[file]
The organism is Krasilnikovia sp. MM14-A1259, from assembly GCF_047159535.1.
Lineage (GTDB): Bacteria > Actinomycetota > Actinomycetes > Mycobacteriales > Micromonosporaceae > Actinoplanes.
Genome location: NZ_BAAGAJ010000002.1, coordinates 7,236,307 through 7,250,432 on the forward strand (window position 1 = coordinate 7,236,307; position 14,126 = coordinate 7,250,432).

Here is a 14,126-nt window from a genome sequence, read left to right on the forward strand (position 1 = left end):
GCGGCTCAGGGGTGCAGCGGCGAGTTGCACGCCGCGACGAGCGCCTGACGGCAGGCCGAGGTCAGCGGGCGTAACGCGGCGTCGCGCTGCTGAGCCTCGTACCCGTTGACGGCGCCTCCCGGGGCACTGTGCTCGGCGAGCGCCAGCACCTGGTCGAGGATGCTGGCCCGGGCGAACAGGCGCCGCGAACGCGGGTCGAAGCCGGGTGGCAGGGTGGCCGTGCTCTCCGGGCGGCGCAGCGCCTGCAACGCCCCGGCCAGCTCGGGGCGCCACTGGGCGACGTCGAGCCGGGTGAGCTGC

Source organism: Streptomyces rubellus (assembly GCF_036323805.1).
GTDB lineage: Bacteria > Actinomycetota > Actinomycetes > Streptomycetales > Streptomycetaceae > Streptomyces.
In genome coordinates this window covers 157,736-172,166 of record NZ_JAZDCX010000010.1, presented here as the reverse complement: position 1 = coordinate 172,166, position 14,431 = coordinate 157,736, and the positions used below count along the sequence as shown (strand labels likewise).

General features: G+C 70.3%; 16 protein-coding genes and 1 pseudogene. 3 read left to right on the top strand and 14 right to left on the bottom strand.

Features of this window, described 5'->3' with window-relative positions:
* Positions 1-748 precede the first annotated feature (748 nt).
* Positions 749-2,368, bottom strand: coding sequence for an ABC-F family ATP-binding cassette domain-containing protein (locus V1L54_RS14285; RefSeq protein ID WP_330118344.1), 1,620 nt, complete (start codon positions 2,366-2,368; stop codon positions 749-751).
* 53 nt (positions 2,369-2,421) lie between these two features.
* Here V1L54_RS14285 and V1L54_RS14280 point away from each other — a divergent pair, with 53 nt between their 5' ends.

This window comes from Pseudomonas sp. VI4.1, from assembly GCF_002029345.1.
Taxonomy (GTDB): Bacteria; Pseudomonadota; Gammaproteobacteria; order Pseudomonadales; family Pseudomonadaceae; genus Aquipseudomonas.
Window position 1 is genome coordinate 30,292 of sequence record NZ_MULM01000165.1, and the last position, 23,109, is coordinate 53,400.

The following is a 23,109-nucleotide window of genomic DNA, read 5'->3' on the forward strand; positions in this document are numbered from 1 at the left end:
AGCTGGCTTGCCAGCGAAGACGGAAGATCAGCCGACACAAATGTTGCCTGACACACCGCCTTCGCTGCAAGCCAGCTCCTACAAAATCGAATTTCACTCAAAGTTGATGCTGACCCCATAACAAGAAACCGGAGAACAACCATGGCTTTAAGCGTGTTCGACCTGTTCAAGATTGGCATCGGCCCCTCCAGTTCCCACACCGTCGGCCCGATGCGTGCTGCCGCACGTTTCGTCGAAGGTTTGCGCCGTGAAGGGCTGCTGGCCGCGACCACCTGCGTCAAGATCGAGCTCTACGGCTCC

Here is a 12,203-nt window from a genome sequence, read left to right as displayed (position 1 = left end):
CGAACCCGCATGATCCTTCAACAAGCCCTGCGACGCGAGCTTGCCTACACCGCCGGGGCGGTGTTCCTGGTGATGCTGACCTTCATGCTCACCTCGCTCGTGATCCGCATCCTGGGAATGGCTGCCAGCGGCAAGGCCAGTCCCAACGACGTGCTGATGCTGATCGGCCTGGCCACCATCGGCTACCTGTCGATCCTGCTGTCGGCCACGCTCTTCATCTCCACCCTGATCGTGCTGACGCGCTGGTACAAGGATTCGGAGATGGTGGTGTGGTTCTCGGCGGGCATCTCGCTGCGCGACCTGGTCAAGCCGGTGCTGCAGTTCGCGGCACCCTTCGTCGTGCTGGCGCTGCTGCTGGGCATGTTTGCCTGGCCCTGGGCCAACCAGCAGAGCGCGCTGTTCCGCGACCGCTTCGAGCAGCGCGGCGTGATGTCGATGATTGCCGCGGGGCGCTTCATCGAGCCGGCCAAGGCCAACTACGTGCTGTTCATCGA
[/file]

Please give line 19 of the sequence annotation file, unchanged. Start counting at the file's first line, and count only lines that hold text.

AGCTGGCTTGCCAGCGAAGACGGAAGATCAGCCGACACAAATGTTGCCTGACACACCGCCTTCGCTGCAAGCCAGCTCCTACAAAATCGAATTTCACTCAAAGTTGATGCTGACCCCATAACAAGAAACCGGAGAACAACCATGGCTTTAAGCGTGTTCGACCTGTTCAAGATTGGCATCGGCCCCTCCAGTTCCCACACCGTCGGCCCGATGCGTGCTGCCGCACGTTTCGTCGAAGGTTTGCGCCGTGAAGGGCTGCTGGCCGCGACCACCTGCGTCAAGATCGAGCTCTACGGCTCC